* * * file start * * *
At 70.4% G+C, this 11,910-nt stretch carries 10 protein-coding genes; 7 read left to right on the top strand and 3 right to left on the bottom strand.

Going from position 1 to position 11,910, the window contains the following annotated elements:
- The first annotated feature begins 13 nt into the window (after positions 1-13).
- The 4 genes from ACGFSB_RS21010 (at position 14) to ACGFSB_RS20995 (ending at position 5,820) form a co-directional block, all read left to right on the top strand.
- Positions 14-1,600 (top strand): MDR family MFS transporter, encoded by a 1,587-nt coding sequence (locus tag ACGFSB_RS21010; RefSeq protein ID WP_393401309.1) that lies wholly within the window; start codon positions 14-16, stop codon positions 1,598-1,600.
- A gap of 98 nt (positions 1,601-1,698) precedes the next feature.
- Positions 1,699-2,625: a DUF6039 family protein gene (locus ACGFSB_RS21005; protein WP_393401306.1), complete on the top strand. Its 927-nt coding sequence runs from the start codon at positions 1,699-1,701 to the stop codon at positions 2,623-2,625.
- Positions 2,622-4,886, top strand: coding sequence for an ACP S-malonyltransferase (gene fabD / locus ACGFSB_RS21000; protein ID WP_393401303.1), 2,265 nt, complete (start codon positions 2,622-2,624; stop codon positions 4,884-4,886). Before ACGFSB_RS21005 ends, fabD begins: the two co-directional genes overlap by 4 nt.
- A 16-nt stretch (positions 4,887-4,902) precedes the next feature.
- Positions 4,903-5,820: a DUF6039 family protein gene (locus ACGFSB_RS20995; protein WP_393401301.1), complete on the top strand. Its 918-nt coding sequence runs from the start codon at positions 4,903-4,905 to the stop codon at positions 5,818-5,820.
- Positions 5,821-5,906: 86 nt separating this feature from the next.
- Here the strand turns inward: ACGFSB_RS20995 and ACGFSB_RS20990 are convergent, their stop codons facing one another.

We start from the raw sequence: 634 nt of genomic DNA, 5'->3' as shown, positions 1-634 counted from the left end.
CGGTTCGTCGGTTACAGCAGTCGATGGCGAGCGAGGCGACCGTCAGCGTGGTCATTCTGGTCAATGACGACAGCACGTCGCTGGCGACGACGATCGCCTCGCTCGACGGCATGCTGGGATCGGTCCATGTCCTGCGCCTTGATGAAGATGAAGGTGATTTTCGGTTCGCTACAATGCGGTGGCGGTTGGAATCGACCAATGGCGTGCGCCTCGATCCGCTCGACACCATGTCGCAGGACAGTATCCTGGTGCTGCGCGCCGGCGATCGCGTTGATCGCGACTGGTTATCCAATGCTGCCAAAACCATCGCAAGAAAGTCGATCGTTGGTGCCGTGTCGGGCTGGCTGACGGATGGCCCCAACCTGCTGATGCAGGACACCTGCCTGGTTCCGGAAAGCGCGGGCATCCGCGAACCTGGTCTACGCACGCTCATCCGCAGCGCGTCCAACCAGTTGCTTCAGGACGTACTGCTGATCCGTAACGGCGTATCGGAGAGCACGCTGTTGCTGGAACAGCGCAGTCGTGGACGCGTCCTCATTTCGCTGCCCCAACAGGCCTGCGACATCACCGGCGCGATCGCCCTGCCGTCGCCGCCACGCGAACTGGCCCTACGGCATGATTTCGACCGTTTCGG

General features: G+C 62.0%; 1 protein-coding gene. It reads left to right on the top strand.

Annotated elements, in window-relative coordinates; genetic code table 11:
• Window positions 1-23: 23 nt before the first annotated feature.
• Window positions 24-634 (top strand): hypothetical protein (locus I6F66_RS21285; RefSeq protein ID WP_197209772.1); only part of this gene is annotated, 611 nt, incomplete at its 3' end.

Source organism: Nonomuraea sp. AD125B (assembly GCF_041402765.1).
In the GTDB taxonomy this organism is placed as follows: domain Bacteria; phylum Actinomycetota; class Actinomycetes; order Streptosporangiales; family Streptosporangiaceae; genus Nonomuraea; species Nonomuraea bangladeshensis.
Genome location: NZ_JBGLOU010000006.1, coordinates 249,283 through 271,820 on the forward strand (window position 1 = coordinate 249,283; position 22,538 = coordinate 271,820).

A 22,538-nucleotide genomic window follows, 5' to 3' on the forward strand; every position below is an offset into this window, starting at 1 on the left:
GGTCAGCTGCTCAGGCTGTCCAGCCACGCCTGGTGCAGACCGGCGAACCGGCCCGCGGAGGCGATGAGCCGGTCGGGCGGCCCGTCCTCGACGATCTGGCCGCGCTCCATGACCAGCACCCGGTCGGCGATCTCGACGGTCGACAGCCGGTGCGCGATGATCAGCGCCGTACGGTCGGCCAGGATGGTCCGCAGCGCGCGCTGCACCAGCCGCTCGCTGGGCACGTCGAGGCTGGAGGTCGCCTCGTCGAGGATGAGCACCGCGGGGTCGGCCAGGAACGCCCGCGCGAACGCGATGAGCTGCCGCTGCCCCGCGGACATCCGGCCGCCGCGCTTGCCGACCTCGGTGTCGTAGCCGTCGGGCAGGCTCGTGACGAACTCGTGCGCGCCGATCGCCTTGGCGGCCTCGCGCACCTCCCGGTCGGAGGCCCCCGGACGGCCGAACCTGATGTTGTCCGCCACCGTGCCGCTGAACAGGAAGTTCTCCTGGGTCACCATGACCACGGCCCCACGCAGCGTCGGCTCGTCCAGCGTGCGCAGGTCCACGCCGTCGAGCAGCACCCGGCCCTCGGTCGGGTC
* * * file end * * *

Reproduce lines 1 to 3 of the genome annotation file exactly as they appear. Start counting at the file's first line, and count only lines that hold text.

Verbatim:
At 70.4% G+C, this 11,910-nt stretch carries 10 protein-coding genes; 7 read left to right on the top strand and 3 right to left on the bottom strand.

Going from position 1 to position 11,910, the window contains the following annotated elements:
- The first annotated feature begins 13 nt into the window (after positions 1-13).